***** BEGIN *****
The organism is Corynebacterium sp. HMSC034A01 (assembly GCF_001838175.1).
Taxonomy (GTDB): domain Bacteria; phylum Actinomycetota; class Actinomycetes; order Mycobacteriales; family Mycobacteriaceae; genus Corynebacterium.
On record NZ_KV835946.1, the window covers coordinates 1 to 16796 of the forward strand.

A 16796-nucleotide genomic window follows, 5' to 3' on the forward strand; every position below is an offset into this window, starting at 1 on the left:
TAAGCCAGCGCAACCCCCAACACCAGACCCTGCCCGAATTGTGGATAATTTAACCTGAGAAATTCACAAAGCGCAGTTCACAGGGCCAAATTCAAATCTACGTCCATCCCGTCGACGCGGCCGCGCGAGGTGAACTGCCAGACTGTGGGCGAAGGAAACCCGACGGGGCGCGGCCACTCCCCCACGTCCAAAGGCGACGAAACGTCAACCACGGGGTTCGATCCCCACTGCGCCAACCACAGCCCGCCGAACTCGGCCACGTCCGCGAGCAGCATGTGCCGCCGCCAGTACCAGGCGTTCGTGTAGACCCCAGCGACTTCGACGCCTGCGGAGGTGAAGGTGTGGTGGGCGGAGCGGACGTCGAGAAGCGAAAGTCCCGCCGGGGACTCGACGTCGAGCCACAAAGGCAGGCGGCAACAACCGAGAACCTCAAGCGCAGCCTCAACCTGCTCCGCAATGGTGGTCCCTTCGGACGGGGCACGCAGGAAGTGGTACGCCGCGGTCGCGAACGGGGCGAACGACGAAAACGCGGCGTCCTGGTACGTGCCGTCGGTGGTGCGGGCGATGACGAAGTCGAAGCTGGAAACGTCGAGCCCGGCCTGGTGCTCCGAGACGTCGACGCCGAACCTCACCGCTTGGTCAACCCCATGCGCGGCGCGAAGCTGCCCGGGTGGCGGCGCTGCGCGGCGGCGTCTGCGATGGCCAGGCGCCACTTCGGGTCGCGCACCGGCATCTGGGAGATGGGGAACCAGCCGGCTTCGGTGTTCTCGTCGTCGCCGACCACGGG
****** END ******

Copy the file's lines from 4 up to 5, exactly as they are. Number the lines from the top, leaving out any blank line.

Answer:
A 16796-nucleotide genomic window follows, 5' to 3' on the forward strand; every position below is an offset into this window, starting at 1 on the left:
TAAGCCAGCGCAACCCCCAACACCAGACCCTGCCCGAATTGTGGATAATTTAACCTGAGAAATTCACAAAGCGCAGTTCACAGGGCCAAATTCAAATCTACGTCCATCCCGTCGACGCGGCCGCGCGAGGTGAACTGCCAGACTGTGGGCGAAGGAAACCCGACGGGGCGCGGCCACTCCCCCACGTCCAAAGGCGACGAAACGTCAACCACGGGGTTCGATCCCCACTGCGCCAACCACAGCCCGCCGAACTCGGCCACGTCCGCGAGCAGCATGTGCCGCCGCCAGTACCAGGCGTTCGTGTAGACCCCAGCGACTTCGACGCCTGCGGAGGTGAAGGTGTGGTGGGCGGAGCGGACGTCGAGAAGCGAAAGTCCCGCCGGGGACTCGACGTCGAGCCACAAAGGCAGGCGGCAACAACCGAGAACCTCAAGCGCAGCCTCAACCTGCTCCGCAATGGTGGTCCCTTCGGACGGGGCACGCAGGAAGTGGTACGCCGCGGTCGCGAACGGGGCGAACGACGAAAACGCGGCGTCCTGGTACGTGCCGTCGGTGGTGCGGGCGATGACGAAGTCGAAGCTGGAAACGTCGAGCCCGGCCTGGTGCTCCGAGACGTCGACGCCGAACCTCACCGCTTGGTCAACCCCATGCGCGGCGCGAAGCTGCCCGGGTGGCGGCGCTGCGCGGCGGCGTCTGCGATGGCCAGGCGCCACTTCGGGTCGCGCACCGGCATCTGGGAGATGGGGAACCAGCCGGCTTCGGTGTTCTCGTCGTCGCCGACCACGGG